Technology Assisted Research Assessment Research Phase 2

School assessment technologies have potential in Canadian K-12 schools, but require further examination


The second phase of the Technology Assisted Research Assessment (TASA) project pursued six avenues of inquiry. This project undertook an independent evaluation of an on-line assessment pilot, synthesized research on computer scored essays, reviewed the degree to which paper tests and on-line tests produce the same results, examined accessibility for special needs students, presented a cost/benefit analysis of return on investment (ROI) for investing in education technology, and generated an e-portfolio guide to existing technologies. The goal of the project was to link provincial government education ministries and assessment technology development firms. The researchers set out to provide informed recommendations about the evaluative quality and feasibility of implementing new technologies in jurisdictions across Canada.

Grant Outputs

Automated Essay Scoring: A literature review –

Automated Essay Scoring (AES) draws upon diverse disciplines, including writing instruction, computational linguistics, and computer science. This report provides a literature review on the state of AES research and its implications for K-12 schools in Canada. It concludes with a series of recommendations, including calling for further research on how to most effectively reproduce human marking, further examinations of whether AES can be adjusted to reflect rubrics in different municipalities, and tests to determine whether detailed, descriptive feedback could be provided to students so that computerized test responses would be more personalized.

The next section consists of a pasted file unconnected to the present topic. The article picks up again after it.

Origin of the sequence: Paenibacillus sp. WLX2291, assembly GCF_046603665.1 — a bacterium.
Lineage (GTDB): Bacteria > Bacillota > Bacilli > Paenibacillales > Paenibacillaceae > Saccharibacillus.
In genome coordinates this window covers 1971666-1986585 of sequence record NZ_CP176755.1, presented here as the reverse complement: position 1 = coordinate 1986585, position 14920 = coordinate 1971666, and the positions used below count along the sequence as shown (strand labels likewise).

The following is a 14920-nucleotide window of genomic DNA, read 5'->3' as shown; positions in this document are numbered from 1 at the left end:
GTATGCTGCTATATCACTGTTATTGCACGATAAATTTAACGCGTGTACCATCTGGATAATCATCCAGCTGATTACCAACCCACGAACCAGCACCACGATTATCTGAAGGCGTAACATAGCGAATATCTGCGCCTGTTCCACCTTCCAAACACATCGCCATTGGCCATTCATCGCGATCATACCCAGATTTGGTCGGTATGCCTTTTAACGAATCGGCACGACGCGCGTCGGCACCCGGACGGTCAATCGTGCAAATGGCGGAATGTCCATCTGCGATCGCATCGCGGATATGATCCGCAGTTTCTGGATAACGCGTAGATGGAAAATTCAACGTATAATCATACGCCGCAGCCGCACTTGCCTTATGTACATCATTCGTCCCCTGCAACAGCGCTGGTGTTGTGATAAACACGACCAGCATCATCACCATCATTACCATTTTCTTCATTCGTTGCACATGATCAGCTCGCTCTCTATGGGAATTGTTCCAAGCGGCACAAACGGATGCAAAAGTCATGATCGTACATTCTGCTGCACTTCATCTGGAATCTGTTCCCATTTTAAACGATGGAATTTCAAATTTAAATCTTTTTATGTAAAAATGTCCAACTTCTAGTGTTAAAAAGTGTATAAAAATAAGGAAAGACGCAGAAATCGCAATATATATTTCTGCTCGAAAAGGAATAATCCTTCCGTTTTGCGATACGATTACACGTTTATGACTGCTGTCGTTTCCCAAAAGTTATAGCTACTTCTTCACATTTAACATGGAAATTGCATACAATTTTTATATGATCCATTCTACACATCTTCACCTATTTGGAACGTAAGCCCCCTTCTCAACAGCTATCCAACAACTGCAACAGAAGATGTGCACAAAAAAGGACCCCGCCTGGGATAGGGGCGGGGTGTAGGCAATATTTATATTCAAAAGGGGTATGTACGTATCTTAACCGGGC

Establishing a Business Case for Transition to Online Testing: Factors for a Return on Investment (ROI) Analysis –

This report examines the return on investment (ROI) schools might expect over the long term by implementing technology-based testing in schools. The results of this report were based on an analysis of Alberta Education’s online pilot, called Science 30. The report concludes that potential cost savings for moving test and examination development to an online environment could prove substantial.

Innovations in Testing Technology: From promise to practice (Conference) –

The purpose of this conference was to bring together experts and partners in the field of technology and education assessment to share knowledge and discuss future research opportunities. Eighty-five people attended the event, including representatives from six provincial Ministries of Education, school districts, technology and assessment companies, educators and researchers.

Comparisons Between Paper and Computer Based Tests: Foundations Skills Assessment Data, 2001-2006 –

This report is based on the test results of 15 schools that chose to electronically administer the Foundation Skills Assessment tests to grade 7 level students between 2004 and 2006. The study found that students did significantly better in both numeracy and reading multiple choice when paper tests were delivered. The difference between paper and electronic modes was greater for male than female students. This report suggests that there appears to be little significant difference between paper and electronic test modes for reading constructed response tests, and no difference for writing focused response or writing extended response.

Grant Details

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